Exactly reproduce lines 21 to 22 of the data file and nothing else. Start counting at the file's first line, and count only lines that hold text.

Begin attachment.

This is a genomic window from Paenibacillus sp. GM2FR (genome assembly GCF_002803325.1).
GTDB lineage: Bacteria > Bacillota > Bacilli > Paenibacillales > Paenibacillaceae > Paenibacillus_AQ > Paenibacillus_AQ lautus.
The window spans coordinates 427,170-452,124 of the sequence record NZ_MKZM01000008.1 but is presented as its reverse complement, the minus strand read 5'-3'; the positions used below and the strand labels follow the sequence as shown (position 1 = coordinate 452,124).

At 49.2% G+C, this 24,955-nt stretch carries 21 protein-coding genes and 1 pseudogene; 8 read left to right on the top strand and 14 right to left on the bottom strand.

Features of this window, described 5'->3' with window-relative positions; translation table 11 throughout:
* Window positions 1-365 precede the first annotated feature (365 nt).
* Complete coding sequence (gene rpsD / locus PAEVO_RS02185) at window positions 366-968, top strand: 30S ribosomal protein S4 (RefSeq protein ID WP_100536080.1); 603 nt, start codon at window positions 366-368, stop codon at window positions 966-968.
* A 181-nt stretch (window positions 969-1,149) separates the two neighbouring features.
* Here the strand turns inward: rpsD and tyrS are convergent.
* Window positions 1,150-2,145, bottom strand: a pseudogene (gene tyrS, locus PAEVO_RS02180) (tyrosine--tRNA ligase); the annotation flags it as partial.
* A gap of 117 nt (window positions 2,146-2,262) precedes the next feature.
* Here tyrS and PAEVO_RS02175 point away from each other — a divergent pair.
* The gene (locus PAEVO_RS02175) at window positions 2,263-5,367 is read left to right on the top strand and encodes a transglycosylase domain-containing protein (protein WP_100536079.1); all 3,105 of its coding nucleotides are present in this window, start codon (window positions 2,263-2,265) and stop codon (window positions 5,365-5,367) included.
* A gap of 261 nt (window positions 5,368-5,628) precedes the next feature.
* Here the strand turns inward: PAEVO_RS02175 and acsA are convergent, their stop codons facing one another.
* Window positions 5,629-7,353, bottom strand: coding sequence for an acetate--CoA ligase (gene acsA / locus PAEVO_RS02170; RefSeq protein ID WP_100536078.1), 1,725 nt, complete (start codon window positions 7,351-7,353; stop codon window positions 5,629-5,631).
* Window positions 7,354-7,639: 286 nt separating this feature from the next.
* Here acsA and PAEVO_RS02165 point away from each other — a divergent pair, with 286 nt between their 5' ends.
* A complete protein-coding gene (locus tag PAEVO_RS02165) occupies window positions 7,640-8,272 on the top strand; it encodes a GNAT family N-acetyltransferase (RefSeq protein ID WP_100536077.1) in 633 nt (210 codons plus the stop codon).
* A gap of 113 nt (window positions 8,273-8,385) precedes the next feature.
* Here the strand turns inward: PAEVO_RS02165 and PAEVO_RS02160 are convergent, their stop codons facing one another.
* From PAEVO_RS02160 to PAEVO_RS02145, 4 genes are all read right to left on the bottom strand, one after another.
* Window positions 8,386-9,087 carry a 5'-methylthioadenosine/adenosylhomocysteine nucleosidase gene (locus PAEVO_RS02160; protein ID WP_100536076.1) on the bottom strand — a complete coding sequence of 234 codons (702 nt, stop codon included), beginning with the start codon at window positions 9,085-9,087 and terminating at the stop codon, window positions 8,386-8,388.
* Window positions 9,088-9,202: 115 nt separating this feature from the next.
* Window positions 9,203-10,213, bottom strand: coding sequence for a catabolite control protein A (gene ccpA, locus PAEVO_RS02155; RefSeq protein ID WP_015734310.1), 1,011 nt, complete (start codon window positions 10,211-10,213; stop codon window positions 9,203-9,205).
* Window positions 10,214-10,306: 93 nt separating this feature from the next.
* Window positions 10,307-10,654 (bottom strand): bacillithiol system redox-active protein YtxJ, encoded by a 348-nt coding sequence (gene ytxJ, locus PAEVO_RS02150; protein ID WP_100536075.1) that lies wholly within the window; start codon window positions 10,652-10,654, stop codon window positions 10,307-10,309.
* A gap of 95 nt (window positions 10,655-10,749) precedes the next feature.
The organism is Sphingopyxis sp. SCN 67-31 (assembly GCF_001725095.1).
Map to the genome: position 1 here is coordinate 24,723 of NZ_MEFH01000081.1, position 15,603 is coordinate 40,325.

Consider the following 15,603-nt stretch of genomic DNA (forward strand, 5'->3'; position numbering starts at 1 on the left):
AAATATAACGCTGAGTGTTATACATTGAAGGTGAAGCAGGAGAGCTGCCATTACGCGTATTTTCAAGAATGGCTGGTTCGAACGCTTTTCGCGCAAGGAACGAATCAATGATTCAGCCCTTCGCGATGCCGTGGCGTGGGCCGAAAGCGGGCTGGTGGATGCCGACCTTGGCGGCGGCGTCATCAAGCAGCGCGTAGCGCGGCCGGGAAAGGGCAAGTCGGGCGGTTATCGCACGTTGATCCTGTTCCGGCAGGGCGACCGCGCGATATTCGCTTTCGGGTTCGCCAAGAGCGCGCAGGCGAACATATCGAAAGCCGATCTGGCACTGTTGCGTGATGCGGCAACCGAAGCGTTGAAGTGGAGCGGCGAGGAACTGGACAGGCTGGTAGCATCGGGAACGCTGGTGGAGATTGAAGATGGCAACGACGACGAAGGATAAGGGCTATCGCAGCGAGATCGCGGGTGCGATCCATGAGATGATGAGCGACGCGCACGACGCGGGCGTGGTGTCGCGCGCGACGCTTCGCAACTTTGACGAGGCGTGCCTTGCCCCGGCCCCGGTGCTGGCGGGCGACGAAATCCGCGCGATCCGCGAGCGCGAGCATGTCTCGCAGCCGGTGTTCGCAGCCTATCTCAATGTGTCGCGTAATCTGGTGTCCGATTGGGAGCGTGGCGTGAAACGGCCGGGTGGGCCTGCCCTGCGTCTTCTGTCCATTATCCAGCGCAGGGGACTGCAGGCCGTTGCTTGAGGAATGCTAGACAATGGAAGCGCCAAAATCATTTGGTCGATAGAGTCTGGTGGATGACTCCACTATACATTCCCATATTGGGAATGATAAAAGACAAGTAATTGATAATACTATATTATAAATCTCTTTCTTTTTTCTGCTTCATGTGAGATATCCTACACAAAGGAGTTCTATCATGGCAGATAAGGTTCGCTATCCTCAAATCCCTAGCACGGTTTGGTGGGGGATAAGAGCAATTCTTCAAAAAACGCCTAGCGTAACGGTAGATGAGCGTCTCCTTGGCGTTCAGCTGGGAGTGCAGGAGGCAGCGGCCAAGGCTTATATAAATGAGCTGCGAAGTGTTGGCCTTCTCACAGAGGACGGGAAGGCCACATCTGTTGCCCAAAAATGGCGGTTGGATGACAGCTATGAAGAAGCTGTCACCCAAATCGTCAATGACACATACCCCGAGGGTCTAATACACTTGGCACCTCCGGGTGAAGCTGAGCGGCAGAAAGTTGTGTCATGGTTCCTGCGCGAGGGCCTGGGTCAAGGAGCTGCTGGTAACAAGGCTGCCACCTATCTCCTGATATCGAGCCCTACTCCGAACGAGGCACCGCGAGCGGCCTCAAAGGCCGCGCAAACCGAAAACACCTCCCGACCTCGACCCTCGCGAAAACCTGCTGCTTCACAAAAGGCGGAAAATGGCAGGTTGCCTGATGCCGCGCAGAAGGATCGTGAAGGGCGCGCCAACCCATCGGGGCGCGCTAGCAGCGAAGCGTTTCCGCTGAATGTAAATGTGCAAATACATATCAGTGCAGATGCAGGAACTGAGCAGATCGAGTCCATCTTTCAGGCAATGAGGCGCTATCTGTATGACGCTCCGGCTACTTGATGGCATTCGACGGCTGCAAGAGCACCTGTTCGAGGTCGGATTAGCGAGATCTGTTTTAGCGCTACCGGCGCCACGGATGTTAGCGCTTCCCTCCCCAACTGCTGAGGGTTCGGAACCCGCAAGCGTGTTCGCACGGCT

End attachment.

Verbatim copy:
* Here the strand turns inward: PAEVO_RS02165 and PAEVO_RS02160 are convergent, their stop codons facing one another.
* From PAEVO_RS02160 to PAEVO_RS02145, 4 genes are all read right to left on the bottom strand, one after another.